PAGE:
The Jayanti begins with the singing of the morning hymns (Asaa-Ki-Vaar), reading the scriptures (Katha) and religious hymns (Kirtan) during the Amrit Vela, i.e. between 3:00 and 6:00 am. Another morning procession, called Prabhat Pheri, is also taken through the neighbourhood to mark the beginning of the auspicious day.
Langars, the community lunches, are held shortly after the Prabhat Pheris. These free community lunches welcome one and all irrespective of class, caste, creed, and gender.
Later in the day, around sunset, people gather in the Gurudwaras for the night prayers or the Rehras and the Kirtan. Post midnight, at about 1:15 am, Gurbani is sung as it is believed to be the actual time of Guru Nanak’s birth. The Gurbani completes the day and leaves a soulful mark on everyone.
And, while all of this is happening, how can one forget their loved ones? Don’t just wish them “Happy Gurpurab”; this time, send them some gifts, too!
Guru Nanak Jayanti Gift Ideas for Family and Friends
Here are some gift ideas you can use to celebrate Guru Nanak Dev Ji’s birthday:
- Ik Onkar Pendants – They will not only look pretty but also keep reminding the ideology Guru Nanak Dev Ji lived by.
- Books – Religious books with the teachings of Guru Nanak Dev Ji can be a great way to celebrate the day.
- Pooja Hamper – Make someone’s day with a beautiful hamper of small yet useful prayer essentials, such as a diya, some incense sticks, an incense stick holder, candles, etc.
- Idols and Pictures – You can also gift idols or beautifully framed pictures of Guru Nanak Dev Ji with an elegant, handwritten note.
- Sweets and Dry Fruits – No festival is complete without sweets and dry fruits. Get your loved ones’ their favourite sweets or put an assortment together to make the day even more special for them.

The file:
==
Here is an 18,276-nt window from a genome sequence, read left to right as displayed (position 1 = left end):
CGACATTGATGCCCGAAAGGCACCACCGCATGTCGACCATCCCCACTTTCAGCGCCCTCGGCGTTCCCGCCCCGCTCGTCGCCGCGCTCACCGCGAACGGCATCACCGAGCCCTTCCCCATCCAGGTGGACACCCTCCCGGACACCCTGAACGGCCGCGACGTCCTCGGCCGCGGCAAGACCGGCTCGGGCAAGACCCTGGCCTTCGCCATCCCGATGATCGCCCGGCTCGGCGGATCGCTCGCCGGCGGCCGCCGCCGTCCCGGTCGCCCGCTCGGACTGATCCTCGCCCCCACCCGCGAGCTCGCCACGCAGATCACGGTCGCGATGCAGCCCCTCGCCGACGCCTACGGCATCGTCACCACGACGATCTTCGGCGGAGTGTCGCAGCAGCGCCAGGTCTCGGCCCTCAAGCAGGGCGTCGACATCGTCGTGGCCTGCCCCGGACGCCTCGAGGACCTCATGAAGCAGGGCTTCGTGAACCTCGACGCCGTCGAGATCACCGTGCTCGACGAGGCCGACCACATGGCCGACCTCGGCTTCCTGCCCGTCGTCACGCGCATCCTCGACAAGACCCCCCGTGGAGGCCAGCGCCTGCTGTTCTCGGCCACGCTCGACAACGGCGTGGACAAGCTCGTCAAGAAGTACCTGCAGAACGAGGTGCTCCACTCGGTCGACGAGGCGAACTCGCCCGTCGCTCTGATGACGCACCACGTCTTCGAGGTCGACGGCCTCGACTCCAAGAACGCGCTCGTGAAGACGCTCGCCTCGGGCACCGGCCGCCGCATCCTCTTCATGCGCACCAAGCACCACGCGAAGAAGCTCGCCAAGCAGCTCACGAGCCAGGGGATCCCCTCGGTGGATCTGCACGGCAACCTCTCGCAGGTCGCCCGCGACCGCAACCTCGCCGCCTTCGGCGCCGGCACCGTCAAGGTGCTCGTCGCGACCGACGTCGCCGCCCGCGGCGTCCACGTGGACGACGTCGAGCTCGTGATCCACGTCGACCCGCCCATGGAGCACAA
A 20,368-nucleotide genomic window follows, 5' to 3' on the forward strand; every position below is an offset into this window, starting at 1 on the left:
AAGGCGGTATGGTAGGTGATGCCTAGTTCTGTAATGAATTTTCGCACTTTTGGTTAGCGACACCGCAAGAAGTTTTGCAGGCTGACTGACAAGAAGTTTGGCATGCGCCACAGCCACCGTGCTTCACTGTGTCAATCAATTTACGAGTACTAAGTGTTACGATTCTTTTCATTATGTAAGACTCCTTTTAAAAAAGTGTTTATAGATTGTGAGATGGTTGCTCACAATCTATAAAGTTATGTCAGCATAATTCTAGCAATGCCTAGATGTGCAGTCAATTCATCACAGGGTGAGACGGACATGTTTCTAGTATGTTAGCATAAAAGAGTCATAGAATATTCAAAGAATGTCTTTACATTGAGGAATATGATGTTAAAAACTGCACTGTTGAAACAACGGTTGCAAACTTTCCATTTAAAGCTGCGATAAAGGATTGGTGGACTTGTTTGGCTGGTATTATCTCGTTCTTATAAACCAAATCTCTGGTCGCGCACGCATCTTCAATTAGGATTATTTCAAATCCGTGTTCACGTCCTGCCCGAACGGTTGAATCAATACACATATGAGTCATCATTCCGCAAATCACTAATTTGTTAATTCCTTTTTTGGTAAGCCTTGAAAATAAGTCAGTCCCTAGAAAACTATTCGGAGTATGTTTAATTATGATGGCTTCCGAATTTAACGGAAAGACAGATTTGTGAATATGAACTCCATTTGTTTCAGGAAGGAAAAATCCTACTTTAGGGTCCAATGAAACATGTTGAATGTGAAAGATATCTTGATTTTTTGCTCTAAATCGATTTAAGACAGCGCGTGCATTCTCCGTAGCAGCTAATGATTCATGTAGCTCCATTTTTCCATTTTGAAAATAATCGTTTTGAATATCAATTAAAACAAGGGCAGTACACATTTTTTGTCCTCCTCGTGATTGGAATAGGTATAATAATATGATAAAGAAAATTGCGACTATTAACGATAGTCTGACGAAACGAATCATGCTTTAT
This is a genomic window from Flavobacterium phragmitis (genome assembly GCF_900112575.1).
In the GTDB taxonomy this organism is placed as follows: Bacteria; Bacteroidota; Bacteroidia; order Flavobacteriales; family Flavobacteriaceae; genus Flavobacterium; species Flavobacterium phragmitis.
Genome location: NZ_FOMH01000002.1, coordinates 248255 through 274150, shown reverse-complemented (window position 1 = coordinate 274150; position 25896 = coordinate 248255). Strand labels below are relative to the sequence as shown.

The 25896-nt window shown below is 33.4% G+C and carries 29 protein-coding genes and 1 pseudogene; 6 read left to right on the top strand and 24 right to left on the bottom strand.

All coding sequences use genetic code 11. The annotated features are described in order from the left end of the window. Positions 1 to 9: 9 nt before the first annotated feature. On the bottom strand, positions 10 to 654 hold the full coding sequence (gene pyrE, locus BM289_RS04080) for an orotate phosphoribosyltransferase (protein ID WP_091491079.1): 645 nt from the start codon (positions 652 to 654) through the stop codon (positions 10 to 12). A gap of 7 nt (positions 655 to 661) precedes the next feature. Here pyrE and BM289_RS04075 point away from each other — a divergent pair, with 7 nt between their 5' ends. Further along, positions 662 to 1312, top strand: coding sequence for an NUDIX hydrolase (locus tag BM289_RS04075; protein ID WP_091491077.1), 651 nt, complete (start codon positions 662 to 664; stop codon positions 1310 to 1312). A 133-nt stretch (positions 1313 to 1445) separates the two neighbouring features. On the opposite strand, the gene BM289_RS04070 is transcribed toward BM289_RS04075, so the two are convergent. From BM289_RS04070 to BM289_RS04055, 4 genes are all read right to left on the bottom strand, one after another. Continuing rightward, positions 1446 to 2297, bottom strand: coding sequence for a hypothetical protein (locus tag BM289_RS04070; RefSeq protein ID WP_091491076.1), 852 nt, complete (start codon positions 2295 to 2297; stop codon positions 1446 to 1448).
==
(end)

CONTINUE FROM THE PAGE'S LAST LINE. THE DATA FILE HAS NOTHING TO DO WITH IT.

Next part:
Festivals brings people together in the right spirit. We must, therefore, never forget the reasons why we celebrate them. Let’s look at what kids can learn from Guru Nanak’s teachings.
Things Kids Can Learn From Guru Nanak’s Teachings
The teachings of Guru Nanak Dev Ji can help everyone lead content and happy lives. Encourage your kids to learn them and share them with their friends, too.
- Practice selfless devotion and work hard every single day.
- God is one.
- Before God, we are equal. No one is differentiated on gender, the colour of the skin or social status.
- Nothing pleases God but honest and true living.
- Kindness is important. Be kind to everyone, including birds and animals.
- Pray for everyone’s good.
- Never fear, and never frighten anyone.
- God and truth are one.
- Love everyone equally.
There is but one God; his name is truth. These words, so beautifully, explain the ideology Guru Nanak Dev Ji lived by. This Guru Nanak Prakash Parv, enlighten your loved ones with some of these teachings and make them a part of your life, too. You don’t have to be religious to follow them. Remember, those who have loved are the ones who found God.